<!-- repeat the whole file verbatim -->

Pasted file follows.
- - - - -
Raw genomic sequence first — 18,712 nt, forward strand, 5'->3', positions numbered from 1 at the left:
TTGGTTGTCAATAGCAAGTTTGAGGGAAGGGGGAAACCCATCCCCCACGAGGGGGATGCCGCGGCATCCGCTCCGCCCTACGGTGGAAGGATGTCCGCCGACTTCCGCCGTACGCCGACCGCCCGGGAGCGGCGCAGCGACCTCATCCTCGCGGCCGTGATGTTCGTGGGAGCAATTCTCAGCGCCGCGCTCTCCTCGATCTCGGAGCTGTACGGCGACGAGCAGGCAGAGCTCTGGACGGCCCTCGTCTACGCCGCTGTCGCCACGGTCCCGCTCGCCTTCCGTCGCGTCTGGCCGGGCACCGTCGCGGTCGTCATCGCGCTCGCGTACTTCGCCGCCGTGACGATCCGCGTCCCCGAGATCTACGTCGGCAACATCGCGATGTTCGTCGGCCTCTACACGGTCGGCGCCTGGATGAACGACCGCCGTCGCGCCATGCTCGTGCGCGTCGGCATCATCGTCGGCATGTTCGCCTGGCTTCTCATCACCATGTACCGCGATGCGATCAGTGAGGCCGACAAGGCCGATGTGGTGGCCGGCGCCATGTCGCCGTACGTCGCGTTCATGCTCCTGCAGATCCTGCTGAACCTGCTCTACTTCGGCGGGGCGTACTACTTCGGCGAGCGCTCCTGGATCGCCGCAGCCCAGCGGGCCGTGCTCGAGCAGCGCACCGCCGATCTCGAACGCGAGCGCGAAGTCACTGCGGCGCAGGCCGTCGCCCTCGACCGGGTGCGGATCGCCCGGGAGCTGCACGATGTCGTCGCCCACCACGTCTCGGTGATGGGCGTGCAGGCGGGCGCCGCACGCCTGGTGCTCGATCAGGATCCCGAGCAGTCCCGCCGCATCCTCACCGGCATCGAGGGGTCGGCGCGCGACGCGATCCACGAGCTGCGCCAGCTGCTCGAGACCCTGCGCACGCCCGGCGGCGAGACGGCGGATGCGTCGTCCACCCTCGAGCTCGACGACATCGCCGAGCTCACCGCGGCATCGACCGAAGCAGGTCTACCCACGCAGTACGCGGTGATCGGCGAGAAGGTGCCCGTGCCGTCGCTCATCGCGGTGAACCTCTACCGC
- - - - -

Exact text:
Raw genomic sequence first — 18,712 nt, forward strand, 5'->3', positions numbered from 1 at the left:
TTGGTTGTCAATAGCAAGTTTGAGGGAAGGGGGAAACCCATCCCCCACGAGGGGGATGCCGCGGCATCCGCTCCGCCCTACGGTGGAAGGATGTCCGCCGACTTCCGCCGTACGCCGACCGCCCGGGAGCGGCGCAGCGACCTCATCCTCGCGGCCGTGATGTTCGTGGGAGCAATTCTCAGCGCCGCGCTCTCCTCGATCTCGGAGCTGTACGGCGACGAGCAGGCAGAGCTCTGGACGGCCCTCGTCTACGCCGCTGTCGCCACGGTCCCGCTCGCCTTCCGTCGCGTCTGGCCGGGCACCGTCGCGGTCGTCATCGCGCTCGCGTACTTCGCCGCCGTGACGATCCGCGTCCCCGAGATCTACGTCGGCAACATCGCGATGTTCGTCGGCCTCTACACGGTCGGCGCCTGGATGAACGACCGCCGTCGCGCCATGCTCGTGCGCGTCGGCATCATCGTCGGCATGTTCGCCTGGCTTCTCATCACCATGTACCGCGATGCGATCAGTGAGGCCGACAAGGCCGATGTGGTGGCCGGCGCCATGTCGCCGTACGTCGCGTTCATGCTCCTGCAGATCCTGCTGAACCTGCTCTACTTCGGCGGGGCGTACTACTTCGGCGAGCGCTCCTGGATCGCCGCAGCCCAGCGGGCCGTGCTCGAGCAGCGCACCGCCGATCTCGAACGCGAGCGCGAAGTCACTGCGGCGCAGGCCGTCGCCCTCGACCGGGTGCGGATCGCCCGGGAGCTGCACGATGTCGTCGCCCACCACGTCTCGGTGATGGGCGTGCAGGCGGGCGCCGCACGCCTGGTGCTCGATCAGGATCCCGAGCAGTCCCGCCGCATCCTCACCGGCATCGAGGGGTCGGCGCGCGACGCGATCCACGAGCTGCGCCAGCTGCTCGAGACCCTGCGCACGCCCGGCGGCGAGACGGCGGATGCGTCGTCCACCCTCGAGCTCGACGACATCGCCGAGCTCACCGCGGCATCGACCGAAGCAGGTCTACCCACGCAGTACGCGGTGATCGGCGAGAAGGTGCCCGTGCCGTCGCTCATCGCGGTGAACCTCTACCGC